Thomas, the Apostle to the East

On October 30, 2016, in Apologetics, by july

The information provided from the New Testament with regards to Thomas is not many. Among them, one which is most famously recalled was the event in John 20:24-29 where the apostle was branded as the “Doubting Thomas”, a description which in a culture that celebrates excellence seem out of place. In his book, Fate of the Apostles, Sean McDowell observes that this episode in Thomas’s life bears a striking significance. Whereas being the spokesperson of the apostles is a role generally played by Peter, Thomas stood up in his stead in an attempt to clarify what could have been simply a delusion.[1] McDowell further highlights an important point in this episode. He wrote, “Thomas’s convictions were not developed secondhand but by coming face-to-face with the risen Jesus. Like the rest of the apostles, he was willing to suffer and face death for this belief.”[2]

The little amount of information we have of Thomas however, has been largely tipped over by the amount of influence Thomas has in the east. According to Alphonse Mingana, “It is the constant tradition of the Eastern Church that the Apostle Thomas evangelized India, and there is no historian, no poet, no breviary, no liturgy, and no writer of any kind who, having the opportunity of speaking of Thomas, does not associate his name with India.”[3]

While this may be the case, McDowell highlights that one of the difficulties faced in attributing a higher amount of certainty in this area of study is the lack of documentary evidence of Indian history where Thomas was mentioned.[4] Travelling to India from Jerusalem is not an impossible feat in the first century. [5] Moreover, the traditions of the Thomas Christians, while muddied with myth, are nonetheless a cradle of information which may date back to the arrival of Thomas in India.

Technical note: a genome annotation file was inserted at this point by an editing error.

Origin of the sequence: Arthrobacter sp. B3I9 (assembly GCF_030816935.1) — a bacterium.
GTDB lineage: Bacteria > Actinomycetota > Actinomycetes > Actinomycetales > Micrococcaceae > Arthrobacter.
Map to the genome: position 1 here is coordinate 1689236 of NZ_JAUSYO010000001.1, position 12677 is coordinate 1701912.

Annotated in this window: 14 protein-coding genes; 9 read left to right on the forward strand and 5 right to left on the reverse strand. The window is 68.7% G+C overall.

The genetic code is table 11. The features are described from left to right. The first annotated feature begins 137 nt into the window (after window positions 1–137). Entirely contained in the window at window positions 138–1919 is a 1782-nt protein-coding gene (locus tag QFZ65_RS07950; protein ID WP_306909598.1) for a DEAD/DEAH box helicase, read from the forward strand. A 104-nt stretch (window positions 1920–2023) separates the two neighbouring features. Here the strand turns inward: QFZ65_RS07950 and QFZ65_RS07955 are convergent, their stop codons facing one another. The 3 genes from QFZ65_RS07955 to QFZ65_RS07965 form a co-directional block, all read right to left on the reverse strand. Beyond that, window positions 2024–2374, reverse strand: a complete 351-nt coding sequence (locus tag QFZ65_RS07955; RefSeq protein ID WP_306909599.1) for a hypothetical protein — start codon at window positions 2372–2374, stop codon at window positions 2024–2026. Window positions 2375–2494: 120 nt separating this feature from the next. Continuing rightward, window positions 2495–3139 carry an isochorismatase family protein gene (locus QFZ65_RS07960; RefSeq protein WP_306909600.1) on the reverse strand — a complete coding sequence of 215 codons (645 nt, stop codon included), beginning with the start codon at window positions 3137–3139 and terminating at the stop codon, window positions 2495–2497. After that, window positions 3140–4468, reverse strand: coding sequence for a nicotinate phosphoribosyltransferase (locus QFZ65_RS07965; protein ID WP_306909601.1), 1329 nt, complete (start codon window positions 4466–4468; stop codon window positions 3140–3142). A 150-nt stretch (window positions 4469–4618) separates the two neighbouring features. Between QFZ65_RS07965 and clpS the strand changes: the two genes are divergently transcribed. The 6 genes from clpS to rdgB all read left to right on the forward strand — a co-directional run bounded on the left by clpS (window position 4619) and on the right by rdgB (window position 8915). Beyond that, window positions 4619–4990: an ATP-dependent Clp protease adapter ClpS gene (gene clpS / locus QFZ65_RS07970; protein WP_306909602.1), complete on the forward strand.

There is a unanimity regarding the church fathers that Thomas went to India and we do not have evidence to the contrary.[6] The second century apocrypha entitled Acts of Thomas contains information that are almost certainly fictional. Yet, it is the role of the historian to go deeper into the text to flesh out facts from fiction. In this document, an account of a reluctant Thomas travelling to India was recorded. He was sold as a slave and ministered to the poor and the wealthy through charity, exorcisms, and miracles. He would later be handed over to King Misdaeus, who threw him to prison. Thomas would later be speared to death by his executioners.

Scholars differ in their assessment of the Acts of Thomas. One is warranted to employ a healthy degree of skepticism from a document that is 100-150 years removed from the historical event. Yet one must also acknowledge that we do not have any other more compelling evidence on Thomas’ martyrdom to challenge the claims of this document. With the unanimity of church fathers of Thomas’s ministry in India, the oral traditions of the Thomas Christians, and the documents we have supporting such a feat, the evidence lays in favor of his Indian ministry which was concluded in his martyrdom.

[1] McDowell, Sean. The Fate of the Apostles: Examining the Martyrdom Accounts of the Closest Followers of Jesus. Chapter 9, The Martyrdom of Thomas. Ashgate Publishing Limited, 2015. 157.
[2] Ibid., 158.
[3] Mingana, Alphonse, The Early Spread of Christianity in India. Manchester University Press, 1926. 15-16.
[4] McDowell, 159.
[5] Ibid, 160.
[6] Ibid., 163.

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